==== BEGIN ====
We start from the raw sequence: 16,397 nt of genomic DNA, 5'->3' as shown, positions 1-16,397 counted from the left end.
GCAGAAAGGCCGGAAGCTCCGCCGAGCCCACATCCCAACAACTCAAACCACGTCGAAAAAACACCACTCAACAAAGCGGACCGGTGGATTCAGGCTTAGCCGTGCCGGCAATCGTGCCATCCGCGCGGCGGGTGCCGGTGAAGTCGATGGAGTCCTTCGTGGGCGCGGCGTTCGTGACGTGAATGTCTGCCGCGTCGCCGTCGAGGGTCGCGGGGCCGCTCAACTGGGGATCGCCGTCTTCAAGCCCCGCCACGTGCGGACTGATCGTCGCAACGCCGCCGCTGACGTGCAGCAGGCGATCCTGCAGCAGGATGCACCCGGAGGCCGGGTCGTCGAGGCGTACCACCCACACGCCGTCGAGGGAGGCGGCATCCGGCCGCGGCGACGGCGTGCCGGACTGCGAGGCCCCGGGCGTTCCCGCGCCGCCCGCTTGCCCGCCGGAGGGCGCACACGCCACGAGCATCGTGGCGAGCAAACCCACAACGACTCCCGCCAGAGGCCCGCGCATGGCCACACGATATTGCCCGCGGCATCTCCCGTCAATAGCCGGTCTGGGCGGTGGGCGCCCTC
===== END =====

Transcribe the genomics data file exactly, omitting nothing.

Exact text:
We start from the raw sequence: 16,397 nt of genomic DNA, 5'->3' as shown, positions 1-16,397 counted from the left end.
GCAGAAAGGCCGGAAGCTCCGCCGAGCCCACATCCCAACAACTCAAACCACGTCGAAAAAACACCACTCAACAAAGCGGACCGGTGGATTCAGGCTTAGCCGTGCCGGCAATCGTGCCATCCGCGCGGCGGGTGCCGGTGAAGTCGATGGAGTCCTTCGTGGGCGCGGCGTTCGTGACGTGAATGTCTGCCGCGTCGCCGTCGAGGGTCGCGGGGCCGCTCAACTGGGGATCGCCGTCTTCAAGCCCCGCCACGTGCGGACTGATCGTCGCAACGCCGCCGCTGACGTGCAGCAGGCGATCCTGCAGCAGGATGCACCCGGAGGCCGGGTCGTCGAGGCGTACCACCCACACGCCGTCGAGGGAGGCGGCATCCGGCCGCGGCGACGGCGTGCCGGACTGCGAGGCCCCGGGCGTTCCCGCGCCGCCCGCTTGCCCGCCGGAGGGCGCACACGCCACGAGCATCGTGGCGAGCAAACCCACAACGACTCCCGCCAGAGGCCCGCGCATGGCCACACGATATTGCCCGCGGCATCTCCCGTCAATAGCCGGTCTGGGCGGTGGGCGCCCTC